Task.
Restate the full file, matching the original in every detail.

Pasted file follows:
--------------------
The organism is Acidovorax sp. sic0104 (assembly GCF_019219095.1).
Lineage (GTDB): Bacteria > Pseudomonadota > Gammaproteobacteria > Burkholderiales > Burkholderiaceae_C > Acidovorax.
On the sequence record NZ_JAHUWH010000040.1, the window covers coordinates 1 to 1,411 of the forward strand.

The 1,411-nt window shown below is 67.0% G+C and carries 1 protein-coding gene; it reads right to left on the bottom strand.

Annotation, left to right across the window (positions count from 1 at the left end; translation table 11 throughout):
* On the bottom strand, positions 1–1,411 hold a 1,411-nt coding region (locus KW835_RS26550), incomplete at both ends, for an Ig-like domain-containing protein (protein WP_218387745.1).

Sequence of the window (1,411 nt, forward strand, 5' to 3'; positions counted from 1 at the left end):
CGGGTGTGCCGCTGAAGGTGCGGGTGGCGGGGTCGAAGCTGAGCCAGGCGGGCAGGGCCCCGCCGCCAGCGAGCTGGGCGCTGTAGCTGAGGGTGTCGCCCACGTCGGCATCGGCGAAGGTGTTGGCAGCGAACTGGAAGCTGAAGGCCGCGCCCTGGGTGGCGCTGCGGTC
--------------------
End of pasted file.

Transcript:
The organism is Acidovorax sp. sic0104 (assembly GCF_019219095.1).
Lineage (GTDB): Bacteria > Pseudomonadota > Gammaproteobacteria > Burkholderiales > Burkholderiaceae_C > Acidovorax.
On the sequence record NZ_JAHUWH010000040.1, the window covers coordinates 1 to 1,411 of the forward strand.

The 1,411-nt window shown below is 67.0% G+C and carries 1 protein-coding gene; it reads right to left on the bottom strand.

Annotation, left to right across the window (positions count from 1 at the left end; translation table 11 throughout):
* On the bottom strand, positions 1–1,411 hold a 1,411-nt coding region (locus KW835_RS26550), incomplete at both ends, for an Ig-like domain-containing protein (protein WP_218387745.1).

Sequence of the window (1,411 nt, forward strand, 5' to 3'; positions counted from 1 at the left end):
CGGGTGTGCCGCTGAAGGTGCGGGTGGCGGGGTCGAAGCTGAGCCAGGCGGGCAGGGCCCCGCCGCCAGCGAGCTGGGCGCTGTAGCTGAGGGTGTCGCCCACGTCGGCATCGGCGAAGGTGTTGGCAGCGAACTGGAAGCTGAAGGCCGCGCCCTGGGTGGCGCTGCGGTC